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Angie's List: Improving Energy Efficiency

Starting with a home energy audit could go a long way in keeping heating costs low.

2013 is drawing to a close, but before you focus on new resolutions, you may want to complete one more project this year.

If you make your home more energy efficient before December 31st, you could be eligible for a federal tax credit.

First up, you may want to start with a home energy audit.

"One of the issues we had was around switches and plug outlets throughout the house. This was one that was maybe worse than the others. We knew it was kind of cold, but we did not realize quite how bad it was. But the audit did identify this area and it was a pretty simple fix. Just took off the faceplate and put some foam insulation around the electrical box and put the faceplate back on and it made a big difference," Homeowner Steve Chase said.

Chase, a home energy audit gave him piece of mind by proving recent home improvements weren't wasted.

"We didn't build the house, we bought the house existing and it had been five years old when we moved in and so I think the biggest surprise for us was just pleasantly we didn't have any big issues and many of the small issues we had, we were able to fix without much trouble," Chase said.

There are several products and appliances that may qualify for a tax credit - including insulation, heating and cooling equipment, roofing and windows.

But before you commit to any improvements, evaluate your home's needs.

An energy audit can help do that by telling you how much energy your home uses and what you can do to improve efficiency.

"I have my infrared camera here and what we do is we go through the house. We look at everything, floors, doors, windows, and ceilings - everything that we can think of and we are trying to find issues within the house," Energy Auditor Art Tompkins said.

Auditors also conduct a blower door test to find leaks.

"This is the skin of the blower door and I preassembled it. It goes right into the door like this," Tompkins said.

An audit typically takes about three to four hours and costs $250 to $800.

Most auditors take pictures, both infrared and digital, and include those in a report with descriptions and suggestions on how to fix issues.

"When hiring an energy auditor you want to make sure they are an independent third party. The auditor should come in and give you an assessment. They shouldn't be selling you the actual items," Angie Hicks said.

You should always be home at the time of the audit so you can walk through your house, room by room, with the auditor.

Angie’s List Tips:
  • It pays to do your research: It’s important for homeowners to research the credits for home improvement products before buying. Each item has its own requirements in order to qualify. For example, the tax credit for insulation does not include installation costs. Don’t rely solely on the company doing the installation, also check with your tax consultant.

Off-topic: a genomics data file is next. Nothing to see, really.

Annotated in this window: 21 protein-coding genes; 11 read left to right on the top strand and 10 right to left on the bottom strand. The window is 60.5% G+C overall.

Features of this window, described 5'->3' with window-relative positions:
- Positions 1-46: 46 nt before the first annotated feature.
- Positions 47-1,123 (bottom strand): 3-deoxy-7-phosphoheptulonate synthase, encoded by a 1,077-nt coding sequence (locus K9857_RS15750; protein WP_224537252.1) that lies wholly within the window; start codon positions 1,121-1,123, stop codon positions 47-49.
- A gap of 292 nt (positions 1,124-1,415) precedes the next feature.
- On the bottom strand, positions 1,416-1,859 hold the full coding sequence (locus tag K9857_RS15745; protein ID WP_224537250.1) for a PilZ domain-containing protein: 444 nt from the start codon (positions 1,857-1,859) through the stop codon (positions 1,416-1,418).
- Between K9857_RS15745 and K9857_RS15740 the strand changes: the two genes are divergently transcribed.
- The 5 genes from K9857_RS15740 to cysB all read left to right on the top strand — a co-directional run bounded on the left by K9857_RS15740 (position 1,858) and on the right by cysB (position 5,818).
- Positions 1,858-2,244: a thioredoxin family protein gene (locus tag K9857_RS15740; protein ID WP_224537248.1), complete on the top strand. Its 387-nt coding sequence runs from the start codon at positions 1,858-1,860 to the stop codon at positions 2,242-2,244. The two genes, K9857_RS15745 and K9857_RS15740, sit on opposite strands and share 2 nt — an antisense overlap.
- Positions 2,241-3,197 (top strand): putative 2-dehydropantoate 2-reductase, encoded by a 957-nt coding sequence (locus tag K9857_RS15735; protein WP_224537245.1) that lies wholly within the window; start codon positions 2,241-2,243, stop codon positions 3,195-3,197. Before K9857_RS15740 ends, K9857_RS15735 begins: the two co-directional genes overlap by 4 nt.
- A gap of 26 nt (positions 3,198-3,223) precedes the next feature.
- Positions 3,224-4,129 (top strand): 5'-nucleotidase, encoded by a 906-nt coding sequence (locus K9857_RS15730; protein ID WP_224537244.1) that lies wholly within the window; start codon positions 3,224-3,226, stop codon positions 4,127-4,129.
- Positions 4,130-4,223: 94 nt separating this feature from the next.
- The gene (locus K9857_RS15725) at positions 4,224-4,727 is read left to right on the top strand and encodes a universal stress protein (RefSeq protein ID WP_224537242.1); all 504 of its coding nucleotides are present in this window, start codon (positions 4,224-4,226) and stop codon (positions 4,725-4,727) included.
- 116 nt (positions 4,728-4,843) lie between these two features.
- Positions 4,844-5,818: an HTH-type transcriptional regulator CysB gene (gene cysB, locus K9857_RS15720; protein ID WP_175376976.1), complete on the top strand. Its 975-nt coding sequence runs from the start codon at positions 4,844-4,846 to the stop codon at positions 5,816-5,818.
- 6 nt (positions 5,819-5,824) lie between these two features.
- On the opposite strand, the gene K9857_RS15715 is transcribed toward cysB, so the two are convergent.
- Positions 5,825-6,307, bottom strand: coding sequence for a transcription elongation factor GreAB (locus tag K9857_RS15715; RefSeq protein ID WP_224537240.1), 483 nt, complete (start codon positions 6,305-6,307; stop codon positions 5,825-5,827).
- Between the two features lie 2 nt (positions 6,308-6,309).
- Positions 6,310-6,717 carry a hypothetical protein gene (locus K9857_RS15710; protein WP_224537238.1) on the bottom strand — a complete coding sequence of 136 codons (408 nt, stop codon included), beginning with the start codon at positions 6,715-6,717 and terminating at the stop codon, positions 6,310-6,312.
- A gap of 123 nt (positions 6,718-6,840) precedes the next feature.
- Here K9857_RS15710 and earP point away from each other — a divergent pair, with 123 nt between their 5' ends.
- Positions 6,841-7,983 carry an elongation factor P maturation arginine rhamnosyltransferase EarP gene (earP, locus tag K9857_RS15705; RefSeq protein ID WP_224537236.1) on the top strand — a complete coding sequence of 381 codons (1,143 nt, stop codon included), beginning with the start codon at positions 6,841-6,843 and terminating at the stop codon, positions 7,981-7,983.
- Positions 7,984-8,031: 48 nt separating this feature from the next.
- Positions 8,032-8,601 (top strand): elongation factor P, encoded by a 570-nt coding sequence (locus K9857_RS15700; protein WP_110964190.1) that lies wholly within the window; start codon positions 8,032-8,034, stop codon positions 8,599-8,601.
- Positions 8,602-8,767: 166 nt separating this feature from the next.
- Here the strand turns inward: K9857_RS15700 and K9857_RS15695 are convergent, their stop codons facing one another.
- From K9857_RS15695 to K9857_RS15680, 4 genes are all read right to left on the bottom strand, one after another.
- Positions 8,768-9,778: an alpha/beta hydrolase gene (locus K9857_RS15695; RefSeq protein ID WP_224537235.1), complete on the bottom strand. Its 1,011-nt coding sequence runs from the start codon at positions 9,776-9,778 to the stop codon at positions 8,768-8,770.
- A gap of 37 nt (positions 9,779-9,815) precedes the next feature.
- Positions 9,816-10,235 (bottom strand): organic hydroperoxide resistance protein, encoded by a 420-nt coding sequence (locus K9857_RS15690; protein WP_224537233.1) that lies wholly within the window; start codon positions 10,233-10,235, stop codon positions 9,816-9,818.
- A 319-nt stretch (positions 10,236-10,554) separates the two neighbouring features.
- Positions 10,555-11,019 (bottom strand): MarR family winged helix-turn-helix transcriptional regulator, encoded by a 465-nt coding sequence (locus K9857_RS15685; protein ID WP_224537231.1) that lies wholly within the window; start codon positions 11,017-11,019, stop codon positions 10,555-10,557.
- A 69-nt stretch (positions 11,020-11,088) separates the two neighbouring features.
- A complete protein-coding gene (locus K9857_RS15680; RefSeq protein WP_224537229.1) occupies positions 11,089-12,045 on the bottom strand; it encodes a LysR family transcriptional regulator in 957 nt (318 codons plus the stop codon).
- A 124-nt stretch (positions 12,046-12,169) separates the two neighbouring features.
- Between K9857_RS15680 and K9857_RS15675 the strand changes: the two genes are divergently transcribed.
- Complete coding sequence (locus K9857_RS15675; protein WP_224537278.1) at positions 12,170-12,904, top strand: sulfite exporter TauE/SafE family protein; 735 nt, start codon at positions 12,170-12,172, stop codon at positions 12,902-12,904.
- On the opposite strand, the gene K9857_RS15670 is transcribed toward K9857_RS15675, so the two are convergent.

• Save for tax time: Save any receipts for your records. Consumers can claim the credit on IRS form 5695. You should receive a signed statement from the manufacturer certifying the product qualifies for the tax credit. Keep this with your records for tax time.
  • Look for other ways to save: Check around for rebates. Various localities and utility companies offer assistance as well.

Home Energy Audits

An auditor can comprehensively assess how much energy your home uses and evaluate the measures you can take to improve its efficiency.

·         How does it work? Professional auditors can offer non-invasive scientific testing to determine which areas of the home are not efficient. The most common test is a blower door test, in which a doorway seal and fan measure a home's air exchange rate to detect leaks. Another test, called a thermographic scan, uses infrared technology to determine over- or under-insulated areas. A good auditor should do a room-by-room examination, as well as a thorough check of past utility bills.

·         Be present: If possible, try to be present at the time of the audit. Make a list of any existing problems for the auditor, like drafty rooms or visible condensation. Walk through your home with the auditor during the test and ask questions.

·         What happens after an audit? The auditor should give you a list of recommendations for cost-effective energy improvements to enhance your comfort and safety. Some common recommendations include sealing air leaks, sealing ductwork and adding insulation. You might be advised to consider upgrading lighting and appliances, especially if they’re older and not as efficient as newer equipment.

·         Costs & Time: Although the scope of an energy audit often depends on a home’s age, size and its design, a typical professional audit takes about three to four hours to complete and costs $250 to $800.

·         Hiring an auditor: Some auditors offer to sell other products and services, posing a potential conflict of interest. An auditor should be able to provide proof of experience, education and applicable certification. Seek auditors certified by Residential Energy Services Network (RESNET) or the Building Performance Institute (BPI).

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